Hit! Not miss: AI-driven decisioning and investigation
Lastly, Ronald Christopher, senior solutions architect with SAS, talked about identifying market opportunities and activities hidden deep within big data and avoiding costly mistakes like missing critical fraud signals, which are among some of the key challenges facing many organizations today.
Platform-based intelligence, augmented with reinforced learning systems, can help organizations solve these tricky problems, says Christopher.
He highlighted seven elements that he says can help organizations navigate through to hit opportunities rather than missing them when they are employing AI-driven decisioning and investigation – real-time entity and network generation; data integration using advanced analytics or artificial intelligence; creating data search and discovery; visual modelling; model training; AI-driven decisioning; and artificial intelligence of things.
Day 2 of ITWC’s Digital Transformation Week was dedicated to navigating these complicated waters and highlighting some real-life applications of AI, data analytics, and quantum computing in business.
And the winners were announced…
Two awards were presented Wednesday: Digital Transformation Award in the Large Public Sector category, and Digital Transformation Award in the Large Private Sector category.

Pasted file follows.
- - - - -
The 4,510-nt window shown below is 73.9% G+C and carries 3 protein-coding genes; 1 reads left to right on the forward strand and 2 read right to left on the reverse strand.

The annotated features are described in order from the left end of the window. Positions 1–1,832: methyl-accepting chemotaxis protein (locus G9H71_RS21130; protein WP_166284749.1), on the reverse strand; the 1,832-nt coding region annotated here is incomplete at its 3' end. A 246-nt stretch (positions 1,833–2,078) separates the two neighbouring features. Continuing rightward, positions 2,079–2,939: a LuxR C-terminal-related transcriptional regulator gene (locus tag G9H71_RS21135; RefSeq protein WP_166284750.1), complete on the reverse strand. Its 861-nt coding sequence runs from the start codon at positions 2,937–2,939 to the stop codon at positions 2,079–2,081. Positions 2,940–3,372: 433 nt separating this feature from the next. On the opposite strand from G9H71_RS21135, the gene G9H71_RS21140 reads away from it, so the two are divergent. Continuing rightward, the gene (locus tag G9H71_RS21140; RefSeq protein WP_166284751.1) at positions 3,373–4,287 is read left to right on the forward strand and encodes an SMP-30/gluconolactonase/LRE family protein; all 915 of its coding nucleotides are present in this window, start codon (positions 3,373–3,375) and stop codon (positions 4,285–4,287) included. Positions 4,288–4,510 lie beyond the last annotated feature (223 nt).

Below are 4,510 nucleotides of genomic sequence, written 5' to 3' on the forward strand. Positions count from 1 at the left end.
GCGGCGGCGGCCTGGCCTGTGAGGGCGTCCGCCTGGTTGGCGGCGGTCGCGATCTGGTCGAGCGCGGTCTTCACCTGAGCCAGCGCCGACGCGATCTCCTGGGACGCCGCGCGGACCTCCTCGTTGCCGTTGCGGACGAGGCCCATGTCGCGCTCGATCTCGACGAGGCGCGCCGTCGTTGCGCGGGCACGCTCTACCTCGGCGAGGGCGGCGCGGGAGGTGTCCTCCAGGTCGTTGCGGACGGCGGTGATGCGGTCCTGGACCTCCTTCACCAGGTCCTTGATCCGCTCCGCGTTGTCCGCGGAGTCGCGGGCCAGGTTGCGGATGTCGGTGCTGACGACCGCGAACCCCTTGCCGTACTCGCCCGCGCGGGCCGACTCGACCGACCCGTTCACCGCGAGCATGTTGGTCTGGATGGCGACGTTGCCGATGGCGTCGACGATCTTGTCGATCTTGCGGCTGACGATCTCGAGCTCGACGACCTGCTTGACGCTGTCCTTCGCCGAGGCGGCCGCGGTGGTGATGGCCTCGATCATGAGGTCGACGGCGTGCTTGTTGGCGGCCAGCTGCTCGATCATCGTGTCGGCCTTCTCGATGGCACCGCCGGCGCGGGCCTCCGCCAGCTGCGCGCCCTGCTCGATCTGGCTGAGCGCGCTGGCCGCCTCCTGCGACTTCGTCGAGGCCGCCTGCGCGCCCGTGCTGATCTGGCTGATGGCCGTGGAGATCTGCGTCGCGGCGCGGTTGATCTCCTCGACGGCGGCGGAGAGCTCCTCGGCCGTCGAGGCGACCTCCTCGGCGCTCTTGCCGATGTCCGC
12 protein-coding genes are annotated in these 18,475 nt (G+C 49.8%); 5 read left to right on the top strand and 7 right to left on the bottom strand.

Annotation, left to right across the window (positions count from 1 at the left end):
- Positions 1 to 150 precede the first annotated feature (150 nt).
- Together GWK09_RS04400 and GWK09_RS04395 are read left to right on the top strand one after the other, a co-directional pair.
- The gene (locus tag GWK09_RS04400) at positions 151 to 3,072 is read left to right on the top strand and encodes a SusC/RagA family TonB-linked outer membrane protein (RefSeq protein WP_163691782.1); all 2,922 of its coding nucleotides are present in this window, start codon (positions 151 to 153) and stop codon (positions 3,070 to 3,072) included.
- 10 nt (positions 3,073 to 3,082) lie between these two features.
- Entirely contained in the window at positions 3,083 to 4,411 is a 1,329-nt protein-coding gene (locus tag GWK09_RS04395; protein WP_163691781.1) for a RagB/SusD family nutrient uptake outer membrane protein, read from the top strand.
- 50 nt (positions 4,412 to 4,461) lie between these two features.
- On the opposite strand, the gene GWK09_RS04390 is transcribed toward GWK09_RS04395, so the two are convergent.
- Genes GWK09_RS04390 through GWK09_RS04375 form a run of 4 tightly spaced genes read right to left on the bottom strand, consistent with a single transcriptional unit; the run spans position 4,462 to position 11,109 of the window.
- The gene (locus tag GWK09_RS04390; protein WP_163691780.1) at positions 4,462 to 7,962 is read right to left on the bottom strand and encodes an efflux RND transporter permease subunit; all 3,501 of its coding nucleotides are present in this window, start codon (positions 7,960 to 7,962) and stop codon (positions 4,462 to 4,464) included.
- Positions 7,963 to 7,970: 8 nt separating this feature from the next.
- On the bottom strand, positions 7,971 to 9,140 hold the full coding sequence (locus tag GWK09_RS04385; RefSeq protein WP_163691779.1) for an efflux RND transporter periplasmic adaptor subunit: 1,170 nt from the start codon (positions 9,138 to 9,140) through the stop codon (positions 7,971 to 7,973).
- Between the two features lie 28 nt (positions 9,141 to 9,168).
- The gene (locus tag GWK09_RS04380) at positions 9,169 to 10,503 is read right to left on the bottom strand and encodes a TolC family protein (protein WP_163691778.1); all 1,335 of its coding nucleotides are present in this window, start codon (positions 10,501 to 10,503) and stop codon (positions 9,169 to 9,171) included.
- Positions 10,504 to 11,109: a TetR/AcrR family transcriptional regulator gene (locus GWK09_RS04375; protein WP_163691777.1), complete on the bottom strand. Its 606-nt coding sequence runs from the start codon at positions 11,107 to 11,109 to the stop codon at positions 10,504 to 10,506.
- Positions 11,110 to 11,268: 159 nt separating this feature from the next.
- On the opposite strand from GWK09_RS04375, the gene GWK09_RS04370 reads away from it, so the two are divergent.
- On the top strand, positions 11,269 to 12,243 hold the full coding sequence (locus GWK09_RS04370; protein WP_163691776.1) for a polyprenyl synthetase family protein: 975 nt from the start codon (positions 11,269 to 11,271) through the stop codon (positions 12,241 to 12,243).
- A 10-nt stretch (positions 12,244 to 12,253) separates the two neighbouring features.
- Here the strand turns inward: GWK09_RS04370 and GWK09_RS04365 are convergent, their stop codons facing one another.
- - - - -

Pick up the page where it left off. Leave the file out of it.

Mackenzie Health took home the 2021 award in the Large Public Sector division. Mackenzie partnered with Compugen to build digital infrastructure for Canada’s first smart hospital. The Cortelucci Vaughan Hospital in Vaughan, Ont. features more than 6,500 sensors to securely track patient movement, 700 connected iPhones to enable real-time patient notifications, and thousands of edge devices to capture patient data.
Bruce Power bagged the 2021 award in the Large Private Sector division. As Canada’s only private sector nuclear power generator, Bruce Power annually produces 30 per cent of Ontario’s power. Facing an end-of-life scenario in 2015, it secured approval to continue until 2064 – but was still running things from a 20-year-old enterprise asset management system. With help from IBM Maximo and Shiny Docs, Bruce Power used analytics and cognitive tools to condense 15 million disparate documents into three million with actual business value.
A glimpse of Day 3
Here are a few questions that Day 3 of the Digital Transformation Week, Digital Transformation From The CIO Perspective, will answer:
- What are CIOs thinking?
- What’s their approach to keeping the DX momentum of the last 16-months?
The CIO of the Year Awards in co-operation with the CIO Association of Canada will also be presented during the event today. Register now to tune into the upcoming sessions!
Missed Day 1? We got you covered!
The opening session of the Digital Transformation Week conference shed light on the transforming workplace with best practice tips on issues ranging from hybrid work to emerging security challenges.
Find out about what was discussed in some sessions from Day 1 here: